Cora: Red Sox pitching struggles not connected to sticky substances

Billie Weiss/Boston Red Sox / Getty Images Sport / Getty

Boston Red Sox manager Alex Cora doesn't attribute his pitching staff's recent struggles to Major League Baseball's looming crackdown on sticky substances being applied to baseballs.

"I don't believe so. Obviously the take will be out there," Cora said, according to Bill Koch of the Providence Journal. "I don't think struggling has to do with stuff. Those guys are really good, too."

Red Sox starting pitchers have allowed 40 earned runs over their last 39 innings. The Toronto Blue Jays outscored the Red Sox 31-12 over the first three games of their series, including an 18-4 drubbing on Sunday afternoon.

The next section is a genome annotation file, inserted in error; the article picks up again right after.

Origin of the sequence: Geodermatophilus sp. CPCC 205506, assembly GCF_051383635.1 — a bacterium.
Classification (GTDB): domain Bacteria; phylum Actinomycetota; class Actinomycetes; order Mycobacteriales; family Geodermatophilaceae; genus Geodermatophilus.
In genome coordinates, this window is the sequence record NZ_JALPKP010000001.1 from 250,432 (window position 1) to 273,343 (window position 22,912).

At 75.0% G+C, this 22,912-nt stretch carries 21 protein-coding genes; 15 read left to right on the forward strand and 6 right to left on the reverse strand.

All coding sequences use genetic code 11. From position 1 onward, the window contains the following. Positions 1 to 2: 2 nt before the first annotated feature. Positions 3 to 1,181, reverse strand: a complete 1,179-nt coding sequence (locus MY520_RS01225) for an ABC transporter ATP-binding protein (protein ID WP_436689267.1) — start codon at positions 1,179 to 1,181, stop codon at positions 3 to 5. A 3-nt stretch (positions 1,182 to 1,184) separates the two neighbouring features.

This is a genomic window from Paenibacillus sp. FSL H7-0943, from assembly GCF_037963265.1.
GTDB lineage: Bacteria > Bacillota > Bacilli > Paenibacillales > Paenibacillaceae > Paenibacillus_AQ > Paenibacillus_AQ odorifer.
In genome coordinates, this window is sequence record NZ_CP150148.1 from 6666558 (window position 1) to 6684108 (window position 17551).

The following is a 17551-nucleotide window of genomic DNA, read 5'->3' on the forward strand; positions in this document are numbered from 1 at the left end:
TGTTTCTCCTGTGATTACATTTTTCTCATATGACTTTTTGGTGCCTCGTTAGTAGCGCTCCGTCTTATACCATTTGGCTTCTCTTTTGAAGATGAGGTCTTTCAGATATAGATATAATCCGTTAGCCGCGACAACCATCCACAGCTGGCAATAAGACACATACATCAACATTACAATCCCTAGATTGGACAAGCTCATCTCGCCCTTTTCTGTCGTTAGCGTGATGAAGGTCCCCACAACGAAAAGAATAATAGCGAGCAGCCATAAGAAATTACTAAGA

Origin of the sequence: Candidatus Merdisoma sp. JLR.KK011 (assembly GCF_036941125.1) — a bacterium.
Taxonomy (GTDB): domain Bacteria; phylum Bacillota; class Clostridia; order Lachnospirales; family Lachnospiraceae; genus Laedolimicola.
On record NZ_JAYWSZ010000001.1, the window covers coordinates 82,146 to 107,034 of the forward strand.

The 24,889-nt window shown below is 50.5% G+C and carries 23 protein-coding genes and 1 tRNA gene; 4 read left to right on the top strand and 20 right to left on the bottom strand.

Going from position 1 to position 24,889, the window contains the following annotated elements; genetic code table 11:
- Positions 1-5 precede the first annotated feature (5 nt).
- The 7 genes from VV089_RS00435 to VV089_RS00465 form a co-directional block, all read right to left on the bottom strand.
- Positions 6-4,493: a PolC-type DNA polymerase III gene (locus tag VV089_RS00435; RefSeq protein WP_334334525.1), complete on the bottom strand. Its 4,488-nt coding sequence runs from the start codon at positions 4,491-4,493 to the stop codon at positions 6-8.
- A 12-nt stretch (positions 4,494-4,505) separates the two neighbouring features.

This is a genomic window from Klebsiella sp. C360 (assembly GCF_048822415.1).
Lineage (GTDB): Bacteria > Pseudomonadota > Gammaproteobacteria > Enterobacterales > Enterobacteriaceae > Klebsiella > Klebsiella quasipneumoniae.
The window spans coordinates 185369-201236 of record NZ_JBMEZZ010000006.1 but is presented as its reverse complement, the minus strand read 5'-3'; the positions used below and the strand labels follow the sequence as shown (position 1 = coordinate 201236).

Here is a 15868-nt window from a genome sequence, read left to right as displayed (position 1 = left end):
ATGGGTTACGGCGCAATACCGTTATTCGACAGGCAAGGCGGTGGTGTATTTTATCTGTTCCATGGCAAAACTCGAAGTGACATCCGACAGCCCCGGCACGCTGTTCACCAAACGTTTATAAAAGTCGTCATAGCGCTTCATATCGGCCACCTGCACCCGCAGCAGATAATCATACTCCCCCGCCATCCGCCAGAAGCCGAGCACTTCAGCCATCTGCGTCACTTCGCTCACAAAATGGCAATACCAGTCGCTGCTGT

Starting pitcher Martin Perez allowed five earned runs on six hits (three home runs) and one walk in 1 1/3 innings on Sunday. He echoed Cora's sentiment.

"I'm not a cheating pitcher," Perez said, according to Christopher Smith of MassLive.

He added: "I don't put anything on my arm, anything on my glove."

MLB vowed to monitor pitchers more closely in an effort to stop the use of sticky substances that enhance pitcher grip and the spin rates of their pitches. Though the league has yet to officially implement punishments or protocols related to the violations, umpires are expected to perform regular checks during games in the near future.

Umpires will check starters at least twice per game and relievers at least once, according to Ken Rosenthal of The Athletic. If substances are found, the pitcher will reportedly be ejected and his equipment will be confiscated.

Despite the recent pitching implosion, the Red Sox have gone 6-4 in their last 10 and could still salvage a series split with the Blue Jays with a win on Monday.

Cora: Red Sox pitching struggles not connected to sticky substances
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